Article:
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  • The Slave Trade as Memory and History:James A. Emanuel’s “The Middle Passage Blues” and Robert Hayden’s “Middle Passage”
  • Raphaël Lambert (bio)

James A. Emanuel’s “The Middle Passage Blues” (1999) and Robert Hayden’s “Middle Passage” (1945) are two of a few remarkable poems about the transatlantic slave trade, and comparing them affords a unique opportunity to explore two very divergent and yet complementary perspectives—one memorial and the other historical—on the slave trade.1

Emanuel’s poem serves as a prologue to Black Imagination and the Middle Passage (1999), a collection of essays originally presented at the inaugural conference of the Collegium for African American Research (CAAR) held in Tenerife in 1995. The “Transatlantic Passages” theme, the time of the conference, when claims for reparations were rising, and the location in the Canary Islands—a thriving center of the early slave trade—undoubtedly account for the visceral, even phylogenetic bond Emanuel establishes with his middle passage ancestors, urging us to consider the interplay of individual and collective memory.2 Emanuel’s poem, by postulating an unbroken continuity between past and present and advocating devotion to the community, revives issues of identity formation and identity politics that say more about our present world than about our past.

Hayden’s poem, unlike Emanuel’s, was not commissioned. It grew out of the earlier Black Spear project and shows Hayden’s determination to offer a fresh perspective on black history while refashioning the poetic canon in the process. Hayden takes a primarily historical interest in reconstructing the narrative of the middle passage, and although his poem is less demonstrative and more detached than Emanuel’s, it remains equally harrowing and involved with the past. But Hayden, whose affected objectivity is candid and deliberate, addresses not only the revision of history but also the transcendence of racial and cultural schisms so as to foster universalist values. For Hayden, the middle passage is not a personal inheritance, a cause for mourning, resentment, or self-discovery as it is for Emanuel. It is a past for all implicated parties, a past not to be forgotten, and a lesson for the future.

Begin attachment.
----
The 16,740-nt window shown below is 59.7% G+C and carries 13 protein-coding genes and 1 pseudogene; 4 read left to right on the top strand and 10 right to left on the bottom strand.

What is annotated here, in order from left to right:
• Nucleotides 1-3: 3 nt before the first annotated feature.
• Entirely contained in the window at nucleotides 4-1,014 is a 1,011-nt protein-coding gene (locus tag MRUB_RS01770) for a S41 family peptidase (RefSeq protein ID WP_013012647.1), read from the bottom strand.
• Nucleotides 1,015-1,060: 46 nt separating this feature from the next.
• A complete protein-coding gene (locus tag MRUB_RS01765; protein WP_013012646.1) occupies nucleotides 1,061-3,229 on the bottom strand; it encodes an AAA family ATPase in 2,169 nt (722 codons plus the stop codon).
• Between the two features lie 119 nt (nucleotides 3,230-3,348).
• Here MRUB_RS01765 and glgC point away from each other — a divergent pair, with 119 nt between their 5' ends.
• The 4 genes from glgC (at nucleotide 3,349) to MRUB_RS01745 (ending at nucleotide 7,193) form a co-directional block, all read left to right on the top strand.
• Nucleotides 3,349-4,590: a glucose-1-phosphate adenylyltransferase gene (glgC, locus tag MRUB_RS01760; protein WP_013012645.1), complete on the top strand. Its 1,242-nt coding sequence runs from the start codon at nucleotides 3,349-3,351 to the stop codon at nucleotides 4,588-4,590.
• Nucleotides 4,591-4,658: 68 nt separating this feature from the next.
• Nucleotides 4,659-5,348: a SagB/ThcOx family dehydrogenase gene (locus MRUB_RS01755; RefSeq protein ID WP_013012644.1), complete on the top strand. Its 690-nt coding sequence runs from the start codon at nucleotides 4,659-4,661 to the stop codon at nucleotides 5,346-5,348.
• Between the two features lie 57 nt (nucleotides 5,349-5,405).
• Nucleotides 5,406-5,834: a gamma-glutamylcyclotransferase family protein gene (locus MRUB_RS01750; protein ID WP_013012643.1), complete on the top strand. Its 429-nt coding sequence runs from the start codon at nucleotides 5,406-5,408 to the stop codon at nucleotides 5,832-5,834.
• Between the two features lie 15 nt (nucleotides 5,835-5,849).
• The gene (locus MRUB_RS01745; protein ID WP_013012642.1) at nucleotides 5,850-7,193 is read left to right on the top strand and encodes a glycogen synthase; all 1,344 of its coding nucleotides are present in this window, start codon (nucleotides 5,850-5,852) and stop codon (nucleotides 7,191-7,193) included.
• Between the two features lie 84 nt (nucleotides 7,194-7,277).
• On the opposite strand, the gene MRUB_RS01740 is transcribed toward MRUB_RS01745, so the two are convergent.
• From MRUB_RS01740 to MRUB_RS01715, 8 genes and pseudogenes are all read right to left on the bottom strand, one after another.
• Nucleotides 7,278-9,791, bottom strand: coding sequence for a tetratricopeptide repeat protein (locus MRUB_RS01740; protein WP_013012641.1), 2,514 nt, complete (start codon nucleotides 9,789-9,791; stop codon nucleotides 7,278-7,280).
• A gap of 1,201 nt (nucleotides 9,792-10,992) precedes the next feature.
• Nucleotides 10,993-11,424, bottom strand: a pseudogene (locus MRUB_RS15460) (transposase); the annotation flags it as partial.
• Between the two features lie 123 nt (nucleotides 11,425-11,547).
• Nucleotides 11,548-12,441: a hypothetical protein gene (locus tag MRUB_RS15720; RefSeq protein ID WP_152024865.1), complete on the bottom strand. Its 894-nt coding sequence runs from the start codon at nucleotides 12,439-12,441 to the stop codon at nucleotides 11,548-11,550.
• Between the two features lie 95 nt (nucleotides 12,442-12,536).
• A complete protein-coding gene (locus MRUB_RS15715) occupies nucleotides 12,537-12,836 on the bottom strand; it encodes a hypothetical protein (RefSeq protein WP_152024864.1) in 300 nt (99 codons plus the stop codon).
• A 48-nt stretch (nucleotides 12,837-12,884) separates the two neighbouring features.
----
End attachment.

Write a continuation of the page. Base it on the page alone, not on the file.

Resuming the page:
“The Middle Passage Blues” and the Source of Memory

It is not given to man to make for himself another cradle.

—Charles Péguy, Morceaux choisis (1928)

Ralph Waldo Emerson’s “every man is a quotation from all his ancestors” (28) is an adage James A. Emanuel would not disavow, so much is his poem entrenched in a logic of kinship and generational ties: “I can HYP-NO-TIZE myself rememberin’ Grandma’s chair; / she had slave-girl mem’ries, and she rocked and hummed’em there: / her daddy’s neck and legs in chains, his own vomit in his hair—” (ll. 8-10). The motif of comfort (grandmother; rocking chair, and stories), abruptly cancelled out by one of discomfort (great-grandfather; chains, and vomit), cannot be [End Page 327] allowed to remain, simply, a disturbing memory or an event of the past, for Grandma prophesies that: “When you grow up, you be a Middle Passage man” (l. 18). Such words enclose the narrator in a predetermined, fateful condition. Thus Emanuel offers nostalgia in its literal etymological sense: a return home (nostos) mixed with pain (algos), which accounts for the narrator’s blues. Furthermore, the use of the past unreal conditional in the first stanza suggests both the narrator’s resignation and assimilation of the lessons of the elders: “If I’da been a sailor on the Seven Seas / I’da sailed the seven ENDS and let the MIDDLES be… . / But if I’da been a sailor, I’da still been black” (ll. 3-5). Resignation; assimilation; but also volition since the narrator chooses self-induced hypnosis. And it is after the initial pleasure derived from such a state that the narrator runs through the successive stages of fear (“and suddenly I’m runnin’-runnin’-runnin’ …” [l. 13]), psychosis (“Middle Passage mem’ries … they in a dungeon in my head” [l. 19]), self-acceptance (“I ain’t runnin’, I’m just standin’, but I had to have a plan” [l. 28]), and finally control and transformation of the legacy...


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